Sam Wilson's Website

T16: websites

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  1. I’ve got a couple of static websites that I generally want to be low-maintenance and ignorable for multiple years at a time. About the only active part of them is their 404 Not Found pages: they contain Google Analytics reporting, because I want to know if people are failing to find things. I sometimes think it’d also be nice to know what pages people do find, and how often etc. — which of course is what GA does, but I don’t want to load it on every page. I don’t like the idea of feeding the Google machine any more than the bare minimum!

    But I realise that actually the resilience and longtermedness of the websites isn’t all that impacted by some stats-gathering. I can just install Matomo on my VPS, under the same domain names even, and use it there. If one day the VPS is turned off then it’ll stop working, but nothing else will break with the sites. I think this is a better way to do it.

    (Does this mean that I’ll now end up putting analytics on my own blog? Probably! To a person with a Matomo hammer, every website is a data nail an’ all that…)

  2. Someone has grabbed an old domain that I used to host. I don’t really mind of course, I’ve not renewed it for ages, but there’s a slight feeling of having let a good thing go!

    It was, and when I was involved with the Fremantle Society we had an idea to set up a “civic wiki”. It never really went anywhere. I’ve still got the data though; I have thought about putting it online at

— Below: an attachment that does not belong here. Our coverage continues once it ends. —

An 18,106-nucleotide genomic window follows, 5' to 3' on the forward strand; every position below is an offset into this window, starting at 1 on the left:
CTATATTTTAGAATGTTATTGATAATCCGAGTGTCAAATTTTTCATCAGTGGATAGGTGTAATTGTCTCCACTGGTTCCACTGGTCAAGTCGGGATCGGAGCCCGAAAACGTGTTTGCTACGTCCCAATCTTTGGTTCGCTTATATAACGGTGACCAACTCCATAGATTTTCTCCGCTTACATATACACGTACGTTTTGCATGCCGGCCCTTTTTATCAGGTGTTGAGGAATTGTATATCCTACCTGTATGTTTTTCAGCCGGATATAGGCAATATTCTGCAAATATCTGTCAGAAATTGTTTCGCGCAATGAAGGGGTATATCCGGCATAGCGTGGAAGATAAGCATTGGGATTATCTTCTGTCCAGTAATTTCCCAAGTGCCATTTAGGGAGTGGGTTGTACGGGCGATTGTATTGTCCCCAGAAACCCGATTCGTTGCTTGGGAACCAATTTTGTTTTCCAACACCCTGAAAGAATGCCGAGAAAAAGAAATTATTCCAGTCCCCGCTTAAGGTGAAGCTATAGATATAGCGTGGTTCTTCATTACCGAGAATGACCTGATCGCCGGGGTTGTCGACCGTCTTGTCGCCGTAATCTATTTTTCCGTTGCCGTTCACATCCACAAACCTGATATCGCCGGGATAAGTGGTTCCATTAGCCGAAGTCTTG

I found about it being online again thanks to UptimeRobot, who helpfully told me it’d been down for 8894 hours, 8 minutes and 59 seconds.

  3. Geocities was an online collection of metropolises, each with their own neighborhoods built around shared interests. The city metaphor helped make a whole new group of users understand the world wide web for the first time. At its peak, it was the third most popular destination on the internet, but it quickly fell out of fashion as the web became more commodified and professional. Before it shuttered, a few digital archivists scooped up as much data as possible before all that early internet experimentation could be deleted.

  4. WRITING FOR THE INTERNET ACROSS A HUMAN LIFETIME No more walled gardens, no more chains of complexity.

    Today I declare what once was, is again. Never again will I run another invocation of a static site generator or document renderer. 80 to 100 characters per line is and will continue to be maximum width of English documents. No longer do I pull from social networks, but they will pull from me.

    This is MY writing platform. Mine. Me. There is no way to censor or revoke my power. The Internet does not forget one byte, or one bit.